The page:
Giancarlo Giannini. Copyrighted work available under Creative Commons Attribution — Author: John Mathew Smith and License:
One of Italian greatest movie stars who seems to never age and keeps entertaining international audiences with his riveting performances is Giancarlo Giannini. His talent has been recognized all over the world and he has been able to move effortlessly between Italy and Hollywood, crossing over into big American productions.
Giannini was born in La Spezia, Liguria but grew up in Naples. It’s a little known fact that he didn’t study to become an actor, rather to be an electronic engineer. His childhood dream was to become an inventor, and although he eventually pursued a career in acting, he never stopped making new gizmos and he still enjoys doing it to this day.
He invented, for example, the full of gadgets, moving jacket Robin Williams wears in the movie Toys, effectively marrying his true passion to his love for cinema. He says that Naples was a big inspiration and it played a big role informing and nurturing his creativity. The imagination and originality of Neapolitan people is very peculiar and cannot be replicated anywhere else in the world. Giannini inherited that kind of imagination from the city he spent his formative years in and he has been applying it to his roles in the movies since.
When he was eighteen he moved to Rome to attend the Academy of Dramatic Art D’Amico, he started off in plays and made his film debut in the mid sixties. He soon started a thriving collaboration with legendary Italian director Lina Wertmüller that would last for years. Together they would end up making some of the most celebrated classics of Italian Cinema such as Travolti da un insolito destino nell’azzurro mare d’agosto (Swept Away) and Pasqualino Settebellezze (Seven Beauties). For the latter he was nominated for the Academy Award for Best Actor, one of those rare cases where a non-English performance gets its deserved recognition at the Oscars.
In his flourishing career he has played a large variety of characters, including everyday men, mobsters, police officers and historical figures, often using a different regional dialect in which he’s a master. His powerful voice sets him apart, in fact it allowed him to have also a long standing career in dubbing international movie stars.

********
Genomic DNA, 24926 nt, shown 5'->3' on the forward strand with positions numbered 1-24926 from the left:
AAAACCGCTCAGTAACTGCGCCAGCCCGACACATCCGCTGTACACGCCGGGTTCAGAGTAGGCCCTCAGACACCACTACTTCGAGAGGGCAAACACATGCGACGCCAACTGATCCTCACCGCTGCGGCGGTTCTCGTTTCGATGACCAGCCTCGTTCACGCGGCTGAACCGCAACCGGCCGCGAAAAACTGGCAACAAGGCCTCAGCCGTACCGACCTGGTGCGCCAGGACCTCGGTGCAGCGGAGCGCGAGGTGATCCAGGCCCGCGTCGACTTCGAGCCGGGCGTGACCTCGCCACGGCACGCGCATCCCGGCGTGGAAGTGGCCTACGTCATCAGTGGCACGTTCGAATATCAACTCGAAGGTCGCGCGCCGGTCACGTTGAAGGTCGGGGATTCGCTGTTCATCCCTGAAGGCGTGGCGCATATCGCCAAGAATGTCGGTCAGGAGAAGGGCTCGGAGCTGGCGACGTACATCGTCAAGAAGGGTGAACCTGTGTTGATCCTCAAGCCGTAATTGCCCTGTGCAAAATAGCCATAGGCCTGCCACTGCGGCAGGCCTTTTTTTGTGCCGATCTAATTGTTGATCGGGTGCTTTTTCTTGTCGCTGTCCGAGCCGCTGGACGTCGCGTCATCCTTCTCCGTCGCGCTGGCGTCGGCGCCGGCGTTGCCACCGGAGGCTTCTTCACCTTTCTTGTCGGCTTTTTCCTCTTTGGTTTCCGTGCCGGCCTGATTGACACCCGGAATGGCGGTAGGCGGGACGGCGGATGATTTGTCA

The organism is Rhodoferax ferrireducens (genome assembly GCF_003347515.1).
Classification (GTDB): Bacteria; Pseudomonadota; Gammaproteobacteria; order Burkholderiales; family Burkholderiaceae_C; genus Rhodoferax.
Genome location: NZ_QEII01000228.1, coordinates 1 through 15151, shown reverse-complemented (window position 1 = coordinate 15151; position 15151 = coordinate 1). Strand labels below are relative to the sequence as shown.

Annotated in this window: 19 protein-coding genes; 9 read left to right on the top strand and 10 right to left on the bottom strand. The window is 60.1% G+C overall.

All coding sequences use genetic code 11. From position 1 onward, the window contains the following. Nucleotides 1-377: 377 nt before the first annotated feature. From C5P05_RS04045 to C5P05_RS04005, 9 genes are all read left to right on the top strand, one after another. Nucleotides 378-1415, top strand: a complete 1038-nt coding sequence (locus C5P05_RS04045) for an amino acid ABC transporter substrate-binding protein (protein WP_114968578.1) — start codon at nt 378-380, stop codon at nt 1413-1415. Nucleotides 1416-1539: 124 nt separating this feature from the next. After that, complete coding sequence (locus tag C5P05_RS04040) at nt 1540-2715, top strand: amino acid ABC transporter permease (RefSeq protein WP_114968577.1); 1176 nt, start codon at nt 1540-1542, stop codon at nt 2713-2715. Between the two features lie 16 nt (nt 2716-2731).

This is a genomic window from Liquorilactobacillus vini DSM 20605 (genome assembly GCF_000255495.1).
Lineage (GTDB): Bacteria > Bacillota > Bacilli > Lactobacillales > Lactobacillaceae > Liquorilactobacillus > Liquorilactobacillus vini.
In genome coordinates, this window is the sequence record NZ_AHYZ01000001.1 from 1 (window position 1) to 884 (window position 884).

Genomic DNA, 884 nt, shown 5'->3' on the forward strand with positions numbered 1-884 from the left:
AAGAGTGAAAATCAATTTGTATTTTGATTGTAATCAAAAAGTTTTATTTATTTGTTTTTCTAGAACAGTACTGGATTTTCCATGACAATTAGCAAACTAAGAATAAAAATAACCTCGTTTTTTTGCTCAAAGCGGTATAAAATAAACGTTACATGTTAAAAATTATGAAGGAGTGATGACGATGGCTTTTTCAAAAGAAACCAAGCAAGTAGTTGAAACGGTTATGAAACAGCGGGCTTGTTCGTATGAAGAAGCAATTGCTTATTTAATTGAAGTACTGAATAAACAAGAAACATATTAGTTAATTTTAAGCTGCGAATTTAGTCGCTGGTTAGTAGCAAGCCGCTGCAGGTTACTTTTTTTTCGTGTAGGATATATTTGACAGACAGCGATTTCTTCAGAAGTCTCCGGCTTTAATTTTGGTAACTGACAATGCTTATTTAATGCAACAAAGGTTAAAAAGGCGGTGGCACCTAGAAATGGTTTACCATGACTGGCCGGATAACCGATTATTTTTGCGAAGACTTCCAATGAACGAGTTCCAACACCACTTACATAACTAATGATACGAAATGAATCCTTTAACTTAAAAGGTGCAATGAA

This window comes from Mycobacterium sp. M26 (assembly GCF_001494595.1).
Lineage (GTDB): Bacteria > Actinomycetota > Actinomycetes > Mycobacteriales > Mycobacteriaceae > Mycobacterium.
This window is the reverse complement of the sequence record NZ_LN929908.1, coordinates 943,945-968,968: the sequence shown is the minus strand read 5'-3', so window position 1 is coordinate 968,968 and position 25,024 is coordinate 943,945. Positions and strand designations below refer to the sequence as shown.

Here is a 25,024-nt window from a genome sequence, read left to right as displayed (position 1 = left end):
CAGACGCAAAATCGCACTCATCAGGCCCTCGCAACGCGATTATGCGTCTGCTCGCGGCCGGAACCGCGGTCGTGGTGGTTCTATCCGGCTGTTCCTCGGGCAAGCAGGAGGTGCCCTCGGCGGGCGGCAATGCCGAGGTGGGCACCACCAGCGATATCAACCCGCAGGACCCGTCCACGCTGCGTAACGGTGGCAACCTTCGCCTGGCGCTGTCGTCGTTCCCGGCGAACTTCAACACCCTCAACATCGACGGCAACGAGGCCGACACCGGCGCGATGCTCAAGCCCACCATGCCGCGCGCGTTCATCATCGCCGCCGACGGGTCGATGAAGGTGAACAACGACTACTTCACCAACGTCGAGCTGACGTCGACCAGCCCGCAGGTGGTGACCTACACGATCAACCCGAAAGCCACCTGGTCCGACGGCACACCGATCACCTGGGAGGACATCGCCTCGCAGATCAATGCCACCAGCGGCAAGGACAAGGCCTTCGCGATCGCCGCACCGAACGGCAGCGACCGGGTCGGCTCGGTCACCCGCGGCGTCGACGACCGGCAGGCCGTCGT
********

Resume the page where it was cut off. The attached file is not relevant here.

Dubbing movies in Italy is a successful business, voices are often provided by trained actors, in some cases famous actors, that make sure to give a performance that matches, and sometimes surpasses, the original. Giannini’s work in lending his voice to famous stars such as Jack Nicholson, Al Pacino, Michael Douglas, Dustin Hoffman has been praised by many filmmakers. Stanley Kubrick who directed Nicholson in The Shining sent a personal letter to Giannini complimenting him on dubbing the American actor. Coming from a perfectionist such as Kubrick was a testament to the hard work and commitment of Giannini. In 1994 he won the Nastro d’Argento Award (given by the Italian film critics association) for dubbing Al Pacino in Carlito’s Way.
His method acting has often been compared to the one of the Actors Studio, so it’s easy to understand why American cinema embraced him with open arms. He took part in Francis Ford Coppola’s segment “Life without Zoe” in New York Stories, he was inspector Pazzi in Hannibal directed by Ridley Scott and a police officer for his brother Tony Scott in Man on Fire. He has also had a recurring role in the 007 reboot as intelligence operative Rene Mathis in Casino Royale and the following Quantum of Solace. Just recently Giannini added a significant honor to the list of awards he collected in his prestigious career.
He was the first to receive a star on the Italian Walk of Fame of Toronto in Canada. Toronto is home to one of the largest community of Italians outside of Italy, which led to the decision in 2009 to launch an historic event that would celebrate extraordinary achievements by deserving individuals of Italian heritage. Appropriately the star was placed in the heart of Toronto’s Little Italy.
Giannini’s latest endeavor was getting behind the camera twenty six years after his directorial debut called Ternosecco. The name of his sophomore feature as a director is The Gambler Who Wouldn’t Die (Ti ho cercata in tutti i necrologi

The mystery of the unknown is what fascinates the actor the most, it sparks his curiosity towards life, he says, and it propels him into always creating something new, be it a new invention or a new character.
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